Two nights ago, he blooped a single over first base for his 1,000th major league hit. Generally, by the time a player reaches a thousand, he has defined himself. (FWIW: Martinez has 860; Betts, 662.) But whenever a player hits New York, all bets are off. As Bonnie Raitt once said, every night, you must win over the crowd. In his first month, Stanton shat the bed, earning boos. These days, every time he steps up, his average seems to have jumped a point or two. 
He is on the verge of winning New York City.
Soon, Greg Bird will return, Didi will rise from his funk, and Aaron Hicks either will start hitting or be replaced. (Clint Frazier is waiting.) Gary Sanchez - if you disregard his 2 for 36 start of the season - is doing fine. Add Gleyber and Miguel - both pressed by Brandon Drury - and we see more firepower than any team in baseball, more than the Yankees have fielded in decades... maybe, gulp, even since 1961. (NO, I DID NOT WRITE THAT. IT JUST APPEARED ON MY SCREEN. I DID NOT WRITE THAT NUMBER.)
Last night, Chance Adams threw seven shutout innings for Scranton, struck out 10. Until now, the guy's been lost. Another outing like that, and Sonny Gray might become the bullpen long man. 
Listen: The days are growing longer. I wake up to birds chirping in the trees. Around here, we piss and moan as a matter of normalcy. But damn, it's a great time to be a Yankee fan. Giancarlo is for real. Let's enjoy this, while it lasts.

Wednesday, May 16, 2018

Rainout Theater

Summing Up

Duque is, of course, correct about Harper and Manny. We don't need them. Machado should be disqualified on his name alone. After Ramirez, all Mannys should be banned from ever being a Yankee. It's a tainted moniker. Let every Manny go be Manny somwhere else.

I still think we shouldn't have taken John Carlo. We didn't need him, either. Although if he keeps hitting lefties at a .400 clip, he's a great platoon player.

Hicks is living up to my expectations. His career is an accurate expression of his ability, not that short spurt last year. Gardner in center, Frazier in left. Except when we face a lefty, and then J.C. Scranton.

Hicks should be sent to Triple A, or at least traded to the White Sox or Reds or some other cellar-dweller.

I feel bad for Brandon Drury. Talk about a comedown. The guy gets to the Yankees and is the starting third baseman, and within weeks he's getting migraines, doing rehab, and is now assigned to the minors. He's like Wally Pipp, but without the previous career.

I had to look twice before I realized that Cano is only in the fifth year of his ten-year contract. OMG. Poor Seattle. It's like he's already 41.


The crash of Cano is Exhibit A in why the Yanks should avoid Bryce and Manny

Years ago, after Joggy Cano sucker-punched the Yankiverse by loping off to Seattle, NBC's Jimmy Fallon set up a New York street skit where fans could tell off a cardboard cutout of the traitorous fool. The punch line: Cano abruptly stepped into view, prompting hugs and forgiveness, showing us once again that - as Captain Kirk often taught aliens, and as Rudy showed Notre Dame - we humans are a quirky, interesting species because of our capacity to love.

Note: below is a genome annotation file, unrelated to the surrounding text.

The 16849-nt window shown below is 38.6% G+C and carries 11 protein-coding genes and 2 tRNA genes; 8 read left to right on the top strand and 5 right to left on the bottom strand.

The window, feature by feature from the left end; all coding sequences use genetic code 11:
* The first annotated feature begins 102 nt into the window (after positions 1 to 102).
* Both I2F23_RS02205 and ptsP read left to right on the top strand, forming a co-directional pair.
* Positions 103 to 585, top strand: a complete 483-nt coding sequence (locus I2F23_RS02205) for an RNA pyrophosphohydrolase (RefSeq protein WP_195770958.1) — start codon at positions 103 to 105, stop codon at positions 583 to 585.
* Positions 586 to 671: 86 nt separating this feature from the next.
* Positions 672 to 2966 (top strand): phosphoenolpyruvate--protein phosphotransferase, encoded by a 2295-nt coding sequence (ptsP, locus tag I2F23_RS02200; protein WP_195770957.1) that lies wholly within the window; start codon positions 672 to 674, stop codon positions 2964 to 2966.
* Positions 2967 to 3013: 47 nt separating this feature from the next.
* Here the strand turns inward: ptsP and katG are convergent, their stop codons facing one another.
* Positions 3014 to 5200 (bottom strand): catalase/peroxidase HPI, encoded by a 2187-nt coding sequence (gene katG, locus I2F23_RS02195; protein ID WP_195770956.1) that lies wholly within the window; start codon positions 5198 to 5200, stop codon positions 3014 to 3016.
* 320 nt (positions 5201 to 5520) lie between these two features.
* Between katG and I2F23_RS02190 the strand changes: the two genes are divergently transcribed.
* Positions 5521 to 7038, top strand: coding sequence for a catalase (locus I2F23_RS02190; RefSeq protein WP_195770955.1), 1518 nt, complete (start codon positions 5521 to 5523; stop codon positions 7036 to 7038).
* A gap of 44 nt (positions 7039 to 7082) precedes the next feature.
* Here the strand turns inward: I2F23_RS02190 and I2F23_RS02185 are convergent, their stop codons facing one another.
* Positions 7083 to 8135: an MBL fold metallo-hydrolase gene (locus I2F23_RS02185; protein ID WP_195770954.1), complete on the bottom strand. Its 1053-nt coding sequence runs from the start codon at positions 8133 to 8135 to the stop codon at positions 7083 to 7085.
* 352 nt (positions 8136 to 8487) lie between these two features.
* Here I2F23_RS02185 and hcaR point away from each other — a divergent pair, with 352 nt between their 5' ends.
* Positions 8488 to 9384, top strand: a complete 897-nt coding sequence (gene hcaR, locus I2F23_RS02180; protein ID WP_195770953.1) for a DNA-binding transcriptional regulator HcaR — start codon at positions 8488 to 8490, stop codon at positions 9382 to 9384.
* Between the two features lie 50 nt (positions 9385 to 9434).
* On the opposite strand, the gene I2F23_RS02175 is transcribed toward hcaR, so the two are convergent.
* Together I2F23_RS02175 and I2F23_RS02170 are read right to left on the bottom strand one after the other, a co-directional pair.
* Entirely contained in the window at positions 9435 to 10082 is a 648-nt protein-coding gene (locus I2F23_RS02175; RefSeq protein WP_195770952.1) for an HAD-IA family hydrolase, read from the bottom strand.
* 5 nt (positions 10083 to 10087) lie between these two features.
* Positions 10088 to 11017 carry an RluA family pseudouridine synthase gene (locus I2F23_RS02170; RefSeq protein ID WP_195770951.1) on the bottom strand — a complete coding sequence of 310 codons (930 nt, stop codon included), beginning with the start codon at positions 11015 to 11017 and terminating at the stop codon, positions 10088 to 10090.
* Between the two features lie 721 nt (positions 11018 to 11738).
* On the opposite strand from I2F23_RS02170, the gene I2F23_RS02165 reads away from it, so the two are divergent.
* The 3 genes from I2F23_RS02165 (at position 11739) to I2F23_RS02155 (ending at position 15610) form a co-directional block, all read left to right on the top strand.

(Insert gob of spit here.)

I hated that sidewalk bit. Had Fallon sprung Cano on me, I would have un-holstered my ankle shiv and jabbed the pair into red pate. I shall never forgive Cano. It's not that he chose gold over my loyalty - I never blame players for chasing money - but he was stupid. He abandoned a rare, once-in-a-generation opportunity to become a lifelong Yankee, a godlike status with nearly infinite financial advantages. He chose Seattle so he could get overpaid for one final year, age 41, when he'd be too fat and grotesque to even jog quickly, and when I think of it now, what comes to mind is, "Good fucking riddance, you ungrateful dolt." 

Imagine: A guy forsaking the chance to become a lifelong Yankee? 

Anyone that stupid, fuk'm. 

Thus, yesterday's news that Cano will miss 80 games due to a positive PED test brought for me a special moment of warmth and jubilation. There is a God! The news came one day after Jogginson broke a bone in his hand - which, by the way, I didn't celebrate. I don't wish injuries on players - (well, maybe a Pedroia here and there.) The cold reality of sports today is that injuries can wipe out any team at any time, and it has nearly destroyed my interest in the NFL. (In another era, I'd be excited about the Giants drafting Saquon Barkley; now, I just view him as a poor guy about to run into a shredder.) As strong as the Yankees look now, one outfield collision, one spate of bad elbows, and we're battling Toronto for second. 

But let me get to the point: Ten-year deals have become mutual prison sentences, and MLB stars and agents better come to grips with it. Giancarlo Stanton is damn lucky the Yankees had an open slot and a low payroll, or he could have ended up as Miami's unwanted, rented mule for life. If he continues to fail, David Price can look forward to tacks in his driveway - the ghost of Ed Whitson? - for the rest of his torturous time in Boston. The lifetime commitment cuts in both directions.

Next winter, Bryce Harper and Manny Machado will supposedly demand 10-12 year deals in the neighborhood of $40 M per season. If they can actually pull such numbers, bravo! But sincerely I hope the Yankees don't bite. In a few years, we must pay for Aaron Judge, Gleyber Torres, Luis Severino, Didi Gregorius and whomever else ascends - Andujar, Montgomery, Red Thunder, etc. - not to mention Giancarlo. If we dive into a Bryce Harper auction, beyond the outfield crunch, we will be destroying our own future flexibility.